Robogeddon: Autonomous ‘Slaughterbots’ Programmed To Kill

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Technocrats invent because the can, not because there is a demonstrated need to do so. When AI, GIS, GPS, facial recognition and military hardware meet, what would you expect other than automated slaughter? It’s faster, easier and far removed from pulling the trigger with an enemy in your sights. ‚ĀÉ TN Editor

A superpower arms race to build killer robots could wipe out humanity if left unchecked, experts fear.

The doomsday warning comes after a UN conference failed to agree a ban on Terminator-style “slaughterbots” – which are being developed by China, Russia and the US.

Major powers are investing billions to create advanced AI weapons that can hunt and strike targets with no input from controllers.

Last year a Turkish-made kamikaze drone made the¬†world’s first autonomous kill¬†on human targets in Libya, a UN report revealed.

But experts warn the technology is advancing so fast, governments and societies have not properly considered the dangers.

They say machines making their own decisions are prone to unpredictable and rapidly spreading errors.

These arise from codes called algorithms which even the programmers don’t always understand and cannot stop going awry.

If AI weapons in the future are armed with biological, chemical or even nuclear warheads, the results could be unintentional Armageddon.

“It is a world where the sort of unavoidable algorithmic errors that plague even tech giants like Amazon and Google can now lead to the elimination of whole cities,”¬†warns Prof James Dawes¬†of Macalester College.

“The world should not repeat the catastrophic mistakes of the nuclear arms race. It should not sleepwalk into dystopia.”

MIT professor Max Tegmark, co-founder of the Future of Life Institute, issued a similarly dire warning this week.

He told Wired: “The technology is developing much faster than the military-political discussion.

‚ÄúAnd we’re heading, by default, to the worst possible outcome.‚ÄĚ

A potential ban on so-called Lethal Automomous Weapons Systems (LAWS) was discussed last week at the UN’s five-yearly¬†Convention On Certain Conventional Weapons.

Some of the 120 nations taking part – including Brazil, South Africa and New Zealand – argued LAWS should be restricted by treaty like landmines and some indenciaries.

A growing list of countries including France and Germany support limits on some automous weapons including those that target humans. China said it supports a narrow set of restrictions.

Other nations, including the US, Russia, India, the UK and Australia resist a ban, saying that continuing to develop killer robots is essential to avoid being at a strategic disadvantage.

Life and death decisions

Already¬†a terrifying array of AI weapons¬†have been deployed around the world, including self-firing machine guns in Korea’s Demilitarised Zone no man’s land.

At least 14 countries have suicide AI drones, including Israel’s devastating Harop unmanned attack plane which was used to hunt down Hamas terrorists.

Harops also¬†devastated Armenia’s army¬†during the clash with Azerbaijan last year – although it was not revealed if they acted with or without human input.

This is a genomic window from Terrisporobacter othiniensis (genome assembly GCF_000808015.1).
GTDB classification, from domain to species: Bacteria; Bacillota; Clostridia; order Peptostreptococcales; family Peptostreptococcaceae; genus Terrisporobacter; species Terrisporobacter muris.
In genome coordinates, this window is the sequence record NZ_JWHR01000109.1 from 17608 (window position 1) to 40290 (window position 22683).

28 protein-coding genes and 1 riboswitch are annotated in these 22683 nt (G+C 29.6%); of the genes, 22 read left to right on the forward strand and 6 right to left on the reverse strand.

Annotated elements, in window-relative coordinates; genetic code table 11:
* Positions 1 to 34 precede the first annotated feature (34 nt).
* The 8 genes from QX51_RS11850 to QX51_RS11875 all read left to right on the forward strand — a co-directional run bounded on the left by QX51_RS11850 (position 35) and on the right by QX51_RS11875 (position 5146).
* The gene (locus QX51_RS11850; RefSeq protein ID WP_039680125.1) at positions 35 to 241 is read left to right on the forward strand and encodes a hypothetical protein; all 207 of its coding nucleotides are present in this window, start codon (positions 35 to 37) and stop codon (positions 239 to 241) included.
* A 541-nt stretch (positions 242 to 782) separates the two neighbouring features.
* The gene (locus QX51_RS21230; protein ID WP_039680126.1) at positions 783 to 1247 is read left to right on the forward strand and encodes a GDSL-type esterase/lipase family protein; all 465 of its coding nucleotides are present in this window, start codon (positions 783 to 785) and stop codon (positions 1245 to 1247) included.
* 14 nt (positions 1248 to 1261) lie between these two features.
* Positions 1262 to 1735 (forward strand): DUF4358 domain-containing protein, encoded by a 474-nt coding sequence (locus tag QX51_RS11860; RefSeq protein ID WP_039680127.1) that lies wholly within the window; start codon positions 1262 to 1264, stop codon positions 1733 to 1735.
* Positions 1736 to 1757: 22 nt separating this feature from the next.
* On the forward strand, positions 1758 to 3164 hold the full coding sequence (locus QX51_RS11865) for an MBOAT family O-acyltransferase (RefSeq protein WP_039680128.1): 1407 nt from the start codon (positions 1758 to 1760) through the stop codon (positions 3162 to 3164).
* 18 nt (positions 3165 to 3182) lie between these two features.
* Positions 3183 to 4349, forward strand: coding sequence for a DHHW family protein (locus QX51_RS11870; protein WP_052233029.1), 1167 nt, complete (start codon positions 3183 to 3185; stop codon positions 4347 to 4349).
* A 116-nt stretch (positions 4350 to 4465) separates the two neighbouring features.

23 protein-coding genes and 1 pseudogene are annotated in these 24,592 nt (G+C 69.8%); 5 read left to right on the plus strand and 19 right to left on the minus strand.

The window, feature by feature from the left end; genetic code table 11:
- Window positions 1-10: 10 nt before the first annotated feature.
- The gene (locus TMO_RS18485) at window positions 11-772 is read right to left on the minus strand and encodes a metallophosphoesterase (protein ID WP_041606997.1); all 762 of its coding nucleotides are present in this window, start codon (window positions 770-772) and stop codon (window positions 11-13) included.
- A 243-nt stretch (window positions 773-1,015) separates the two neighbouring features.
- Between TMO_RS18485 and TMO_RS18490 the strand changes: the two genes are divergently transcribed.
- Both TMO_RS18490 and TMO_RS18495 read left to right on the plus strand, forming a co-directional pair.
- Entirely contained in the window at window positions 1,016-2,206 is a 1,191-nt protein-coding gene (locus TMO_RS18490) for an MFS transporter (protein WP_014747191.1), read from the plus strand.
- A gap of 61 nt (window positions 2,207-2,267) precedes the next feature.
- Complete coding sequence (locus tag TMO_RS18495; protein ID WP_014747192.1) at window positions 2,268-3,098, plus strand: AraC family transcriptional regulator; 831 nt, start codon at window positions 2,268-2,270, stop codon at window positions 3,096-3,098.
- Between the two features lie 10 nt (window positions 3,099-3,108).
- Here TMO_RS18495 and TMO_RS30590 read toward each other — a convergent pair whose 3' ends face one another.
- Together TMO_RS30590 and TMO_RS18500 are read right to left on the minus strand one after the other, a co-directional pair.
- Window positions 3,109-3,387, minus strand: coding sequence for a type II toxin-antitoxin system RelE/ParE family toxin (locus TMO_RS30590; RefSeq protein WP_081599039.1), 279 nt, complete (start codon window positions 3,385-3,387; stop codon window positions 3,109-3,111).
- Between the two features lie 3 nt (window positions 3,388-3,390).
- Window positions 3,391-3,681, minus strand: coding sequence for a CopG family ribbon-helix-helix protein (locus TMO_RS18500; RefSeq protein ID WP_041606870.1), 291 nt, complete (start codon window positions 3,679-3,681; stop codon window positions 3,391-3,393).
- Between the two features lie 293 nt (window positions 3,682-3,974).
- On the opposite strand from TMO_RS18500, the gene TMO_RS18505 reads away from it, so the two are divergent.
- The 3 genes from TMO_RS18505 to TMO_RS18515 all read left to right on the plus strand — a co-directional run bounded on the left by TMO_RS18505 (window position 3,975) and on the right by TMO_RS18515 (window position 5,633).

Russia’s deadly robot weapons include the new¬†Checkmate stealth fighter, which combines AI systems with a human pilot.

Designers say there could be a future version with no need for a pilot.

China began tests over a decade ago on a robot submarine designed to track and destroy enemy ships autonomously.

It has also recently unveiled an anti-submarine drone and truck-launched battlefield drone swarms.

China is also building a robot warship armed with torpedoes, satellite pictures revealed in October.

All these killing machines can be programmed to seek human approval before attacking the targets they find.

But they could also be used as the ultimate “fire and forget” technology, loitering for hours or days ready to fire on targets chosen entirely by a computer.

Unchecked slaughter

Experts say leading militaries are kidding themselves if they believe they can control the spread of these advanced new weapons.

They say rogue states and terrorists will inevitably try to get hold of them to unleash massacres.

And as compact killer robots become as cheap as Kalashnikovs, gangs such as Mexico’s cartels could use them in a terrifying new wave of bloodshed.

“If you can buy slaughterbots for the same price as an AK-47, that‚Äôs much preferable for drug cartels, because you‚Äôre not going to get caught when you kill someone,‚ÄĚ Prof Tegmark told The Sun.

“Even if a judge has lots of bodyguards, you can fly in through a bedroom window while they‚Äôre sleeping and kill them.‚ÄĚ

And governments will be more likely to go to war in future, experts say, as robot weapons mean fewer soldiers in the firing line.

 

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About the Author

Patrick Wood
Patrick Wood is a leading and critical expert on Sustainable Development, Green Economy, Agenda 21, 2030 Agenda and historic Technocracy. He is the author of Technocracy Rising: The Trojan Horse of Global Transformation (2015) and co-author of Trilaterals Over Washington, Volumes I and II (1978-1980) with the late Antony C. Sutton.
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Rachel

Hmm. Since all the technocrats behind the robo killers seem fine with wiping out most of us non elitists I’m not afraid of them losing control. Machines cannot love, but they can’t hate or single mindedly set out to destroy/conquer either. The “worst” case scenario I foresee is the robots may accidentally kill a technocrat or member of the oligarchy hiring them.

[…] Robogeddon: Autonomous ‚ÄėSlaughterbots‚Äô Programmed To Kill […]